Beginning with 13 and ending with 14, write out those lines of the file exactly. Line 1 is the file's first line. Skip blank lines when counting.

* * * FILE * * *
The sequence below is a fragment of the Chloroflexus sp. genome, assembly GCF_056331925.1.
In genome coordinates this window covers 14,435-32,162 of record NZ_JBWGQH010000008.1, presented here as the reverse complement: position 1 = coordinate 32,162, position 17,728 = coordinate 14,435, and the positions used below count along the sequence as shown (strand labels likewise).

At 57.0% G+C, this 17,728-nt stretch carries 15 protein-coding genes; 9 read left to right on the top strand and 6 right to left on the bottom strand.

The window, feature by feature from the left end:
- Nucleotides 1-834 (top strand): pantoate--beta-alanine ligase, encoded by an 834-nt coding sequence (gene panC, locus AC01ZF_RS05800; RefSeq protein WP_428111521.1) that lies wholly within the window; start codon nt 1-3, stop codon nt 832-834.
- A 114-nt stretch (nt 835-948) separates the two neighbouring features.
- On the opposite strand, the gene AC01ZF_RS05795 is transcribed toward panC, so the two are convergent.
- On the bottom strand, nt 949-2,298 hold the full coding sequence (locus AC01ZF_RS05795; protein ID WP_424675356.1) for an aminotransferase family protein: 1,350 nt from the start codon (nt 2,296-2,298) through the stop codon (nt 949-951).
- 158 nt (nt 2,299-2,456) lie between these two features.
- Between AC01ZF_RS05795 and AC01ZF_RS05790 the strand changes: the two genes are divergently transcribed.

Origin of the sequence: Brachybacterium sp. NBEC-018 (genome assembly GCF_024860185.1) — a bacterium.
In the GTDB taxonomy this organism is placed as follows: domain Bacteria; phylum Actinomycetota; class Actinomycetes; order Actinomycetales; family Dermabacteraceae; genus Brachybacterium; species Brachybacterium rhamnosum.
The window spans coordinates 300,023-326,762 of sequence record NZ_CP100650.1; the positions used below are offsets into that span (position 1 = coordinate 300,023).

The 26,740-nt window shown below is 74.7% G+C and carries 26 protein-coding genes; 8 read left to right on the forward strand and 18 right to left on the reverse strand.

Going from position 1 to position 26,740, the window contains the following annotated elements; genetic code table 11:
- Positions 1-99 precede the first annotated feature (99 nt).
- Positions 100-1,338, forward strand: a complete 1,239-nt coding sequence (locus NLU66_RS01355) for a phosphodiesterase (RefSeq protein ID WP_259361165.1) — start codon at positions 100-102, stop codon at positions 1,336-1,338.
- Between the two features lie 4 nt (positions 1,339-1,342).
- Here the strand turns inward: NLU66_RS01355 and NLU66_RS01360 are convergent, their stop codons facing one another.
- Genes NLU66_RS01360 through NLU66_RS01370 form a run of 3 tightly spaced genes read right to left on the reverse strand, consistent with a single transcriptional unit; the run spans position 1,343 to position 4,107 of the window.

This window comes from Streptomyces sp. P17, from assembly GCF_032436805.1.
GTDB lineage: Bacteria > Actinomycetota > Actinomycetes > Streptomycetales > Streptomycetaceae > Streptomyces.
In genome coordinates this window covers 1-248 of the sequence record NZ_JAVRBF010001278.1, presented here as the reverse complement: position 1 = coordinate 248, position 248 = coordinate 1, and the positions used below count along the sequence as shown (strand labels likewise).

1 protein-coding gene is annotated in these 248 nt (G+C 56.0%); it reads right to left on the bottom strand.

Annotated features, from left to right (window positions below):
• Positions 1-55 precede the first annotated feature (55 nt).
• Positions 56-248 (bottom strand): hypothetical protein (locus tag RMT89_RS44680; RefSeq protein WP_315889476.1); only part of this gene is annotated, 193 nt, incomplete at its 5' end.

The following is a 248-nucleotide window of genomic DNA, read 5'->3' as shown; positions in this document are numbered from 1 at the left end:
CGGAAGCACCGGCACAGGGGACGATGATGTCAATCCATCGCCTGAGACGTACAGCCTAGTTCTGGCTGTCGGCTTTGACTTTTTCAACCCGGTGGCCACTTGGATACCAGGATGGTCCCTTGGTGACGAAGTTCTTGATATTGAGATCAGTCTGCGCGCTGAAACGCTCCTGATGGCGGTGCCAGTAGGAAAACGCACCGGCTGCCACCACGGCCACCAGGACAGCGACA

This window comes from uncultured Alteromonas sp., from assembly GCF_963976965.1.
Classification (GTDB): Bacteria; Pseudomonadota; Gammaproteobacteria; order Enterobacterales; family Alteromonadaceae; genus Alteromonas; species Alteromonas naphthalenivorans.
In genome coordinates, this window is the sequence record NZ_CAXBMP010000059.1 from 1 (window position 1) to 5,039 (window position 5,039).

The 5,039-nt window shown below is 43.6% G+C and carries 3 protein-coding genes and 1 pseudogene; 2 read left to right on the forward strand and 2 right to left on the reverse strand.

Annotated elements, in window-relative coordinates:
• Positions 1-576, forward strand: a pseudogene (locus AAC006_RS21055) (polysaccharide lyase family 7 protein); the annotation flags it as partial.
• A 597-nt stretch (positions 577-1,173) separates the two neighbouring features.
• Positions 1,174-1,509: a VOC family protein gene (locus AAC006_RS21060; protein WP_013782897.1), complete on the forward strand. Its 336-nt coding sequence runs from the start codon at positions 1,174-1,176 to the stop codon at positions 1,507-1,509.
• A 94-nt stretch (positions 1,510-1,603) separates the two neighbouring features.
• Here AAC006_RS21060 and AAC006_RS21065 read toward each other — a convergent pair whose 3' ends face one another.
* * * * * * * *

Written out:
The window spans coordinates 300,023-326,762 of sequence record NZ_CP100650.1; the positions used below are offsets into that span (position 1 = coordinate 300,023).

The 26,740-nt window shown below is 74.7% G+C and carries 26 protein-coding genes; 8 read left to right on the forward strand and 18 right to left on the reverse strand.